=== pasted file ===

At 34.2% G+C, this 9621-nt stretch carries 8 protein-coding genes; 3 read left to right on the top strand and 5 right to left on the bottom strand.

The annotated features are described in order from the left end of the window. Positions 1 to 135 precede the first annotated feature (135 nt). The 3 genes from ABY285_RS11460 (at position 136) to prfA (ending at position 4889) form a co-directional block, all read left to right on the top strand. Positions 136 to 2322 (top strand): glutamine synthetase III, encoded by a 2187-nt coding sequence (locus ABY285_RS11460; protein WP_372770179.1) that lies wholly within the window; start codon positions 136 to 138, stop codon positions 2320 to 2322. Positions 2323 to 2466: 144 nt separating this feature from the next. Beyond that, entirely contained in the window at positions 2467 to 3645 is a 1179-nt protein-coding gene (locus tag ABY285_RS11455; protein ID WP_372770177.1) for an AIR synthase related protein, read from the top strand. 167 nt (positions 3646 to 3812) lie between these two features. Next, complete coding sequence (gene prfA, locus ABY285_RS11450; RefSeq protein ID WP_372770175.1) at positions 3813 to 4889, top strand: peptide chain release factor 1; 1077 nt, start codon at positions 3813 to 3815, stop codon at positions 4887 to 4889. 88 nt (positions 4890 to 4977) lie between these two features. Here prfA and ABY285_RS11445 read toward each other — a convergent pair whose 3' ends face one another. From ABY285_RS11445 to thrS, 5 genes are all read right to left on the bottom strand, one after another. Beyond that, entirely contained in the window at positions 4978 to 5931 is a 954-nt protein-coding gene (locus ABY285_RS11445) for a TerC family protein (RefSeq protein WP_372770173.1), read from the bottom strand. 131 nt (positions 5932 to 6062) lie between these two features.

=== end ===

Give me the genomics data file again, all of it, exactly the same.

At 34.2% G+C, this 9621-nt stretch carries 8 protein-coding genes; 3 read left to right on the top strand and 5 right to left on the bottom strand.

The annotated features are described in order from the left end of the window. Positions 1 to 135 precede the first annotated feature (135 nt). The 3 genes from ABY285_RS11460 (at position 136) to prfA (ending at position 4889) form a co-directional block, all read left to right on the top strand. Positions 136 to 2322 (top strand): glutamine synthetase III, encoded by a 2187-nt coding sequence (locus ABY285_RS11460; protein WP_372770179.1) that lies wholly within the window; start codon positions 136 to 138, stop codon positions 2320 to 2322. Positions 2323 to 2466: 144 nt separating this feature from the next. Beyond that, entirely contained in the window at positions 2467 to 3645 is a 1179-nt protein-coding gene (locus tag ABY285_RS11455; protein ID WP_372770177.1) for an AIR synthase related protein, read from the top strand. 167 nt (positions 3646 to 3812) lie between these two features. Next, complete coding sequence (gene prfA, locus ABY285_RS11450; RefSeq protein ID WP_372770175.1) at positions 3813 to 4889, top strand: peptide chain release factor 1; 1077 nt, start codon at positions 3813 to 3815, stop codon at positions 4887 to 4889. 88 nt (positions 4890 to 4977) lie between these two features. Here prfA and ABY285_RS11445 read toward each other — a convergent pair whose 3' ends face one another. From ABY285_RS11445 to thrS, 5 genes are all read right to left on the bottom strand, one after another. Beyond that, entirely contained in the window at positions 4978 to 5931 is a 954-nt protein-coding gene (locus ABY285_RS11445) for a TerC family protein (RefSeq protein WP_372770173.1), read from the bottom strand. 131 nt (positions 5932 to 6062) lie between these two features.